Bowdoin College Donates Birch Bark Canoe to the Penobscot Nation
Story posted August 17, 2004
Bowdoin College has donated a 150-year-old birch bark canoe to the Penobscot Indian Nation. Research indicates the 19-foot-long canoe was the work of a Penobscot craftsman.
Until recently, the origin of the canoe had been something of a mystery.
For many years, the canoe had hung under the eaves of a storage building on the Bowdoin campus. Apart from the name "Sallie Ann" on its bow, there was nothing to indicate how the canoe had come to be there.
In the 1990s, Bowdoin College facilities staff brought the canoe to the attention of The Peary-MacMillan Arctic Museum, hoping it had some connection to the north. Arctic Museum staff researched the canoe to determine what relationship, if any, it had to the College. When, after a long search, no connection was found, College authorities decided that it would be best to transfer this rare object to an institution where it could be studied and even exhibited.
Over the years, the canoe had become very fragile. It had been stored in an unheated building, and the wood and bark became brittle with age. Finding a new home for the canoe proved difficult, as few museums have the storage facilities to house such large objects.
With the help of staff at the Abbe Museum in Bar Harbor, however, the Arctic Museum staff made contact with renowned birch bark canoe builder Steve Cayard and the Penobscot Nation in Indian Island.
Cayard, of Wellington, Maine, first came to see the canoe in April 2003, when he was on campus to give a talk about his work. He confirmed that the canoe had been made by a Penobscot craftsman and, based on details of its construction, dated it to the 1850s.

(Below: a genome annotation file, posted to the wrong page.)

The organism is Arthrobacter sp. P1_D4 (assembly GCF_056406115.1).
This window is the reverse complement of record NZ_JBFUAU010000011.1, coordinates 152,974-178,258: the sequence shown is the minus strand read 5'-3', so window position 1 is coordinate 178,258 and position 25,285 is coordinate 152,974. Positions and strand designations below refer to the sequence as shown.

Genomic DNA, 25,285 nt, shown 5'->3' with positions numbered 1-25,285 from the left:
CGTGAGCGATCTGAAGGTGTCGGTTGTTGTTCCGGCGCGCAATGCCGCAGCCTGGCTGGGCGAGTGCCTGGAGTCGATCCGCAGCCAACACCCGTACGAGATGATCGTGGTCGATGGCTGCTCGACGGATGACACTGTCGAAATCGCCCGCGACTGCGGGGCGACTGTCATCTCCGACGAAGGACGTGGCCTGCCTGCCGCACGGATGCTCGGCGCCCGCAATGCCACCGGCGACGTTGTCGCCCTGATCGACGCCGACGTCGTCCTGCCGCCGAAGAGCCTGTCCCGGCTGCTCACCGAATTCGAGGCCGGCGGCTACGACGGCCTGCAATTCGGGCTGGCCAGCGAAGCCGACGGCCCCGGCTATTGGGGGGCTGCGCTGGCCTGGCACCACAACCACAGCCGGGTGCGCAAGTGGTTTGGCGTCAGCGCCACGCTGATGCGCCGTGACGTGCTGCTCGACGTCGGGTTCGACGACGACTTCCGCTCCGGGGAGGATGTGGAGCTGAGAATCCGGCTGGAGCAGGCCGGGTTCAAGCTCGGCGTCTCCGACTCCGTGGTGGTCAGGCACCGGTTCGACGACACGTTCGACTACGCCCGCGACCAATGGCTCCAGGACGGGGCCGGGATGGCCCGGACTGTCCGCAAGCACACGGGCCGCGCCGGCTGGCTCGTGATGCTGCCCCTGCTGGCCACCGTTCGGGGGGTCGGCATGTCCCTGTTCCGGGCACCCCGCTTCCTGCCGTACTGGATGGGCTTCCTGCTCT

Cayard has been working closely with the Penobscot Indian Nation (PIN), teaching courses on traditional canoe construction. He was convinced that the canoe should be saved, and felt that work on the canoe, even as fragile as it is, could be incorporated into ongoing training programs.
In mid-June 2004, Cayard, Patrick Almenas, a PIN Council member and birch bark canoe builder, and James Eric Francis, representing the Penobscot Nation Cultural and Historic Preservation Department, drove to Brunswick to pick up the canoe and transport it to its new home.
Staff and student employees of The Arctic Museum, along with facilities staff member Jerry Card operating a forklift, were on hand to assist in the delicate job of moving the fragile canoe from its perch in the eaves of the storage building and into a truck. After carefully securing the canoe in the truck, Cayard, Almenas, and Francis returned to Indian Island, where the canoe will be housed in the Olamon building--the site of ongoing birchbark canoe building activities. The Penobscots will use the canoe as an instructional model for creating similar works of art.
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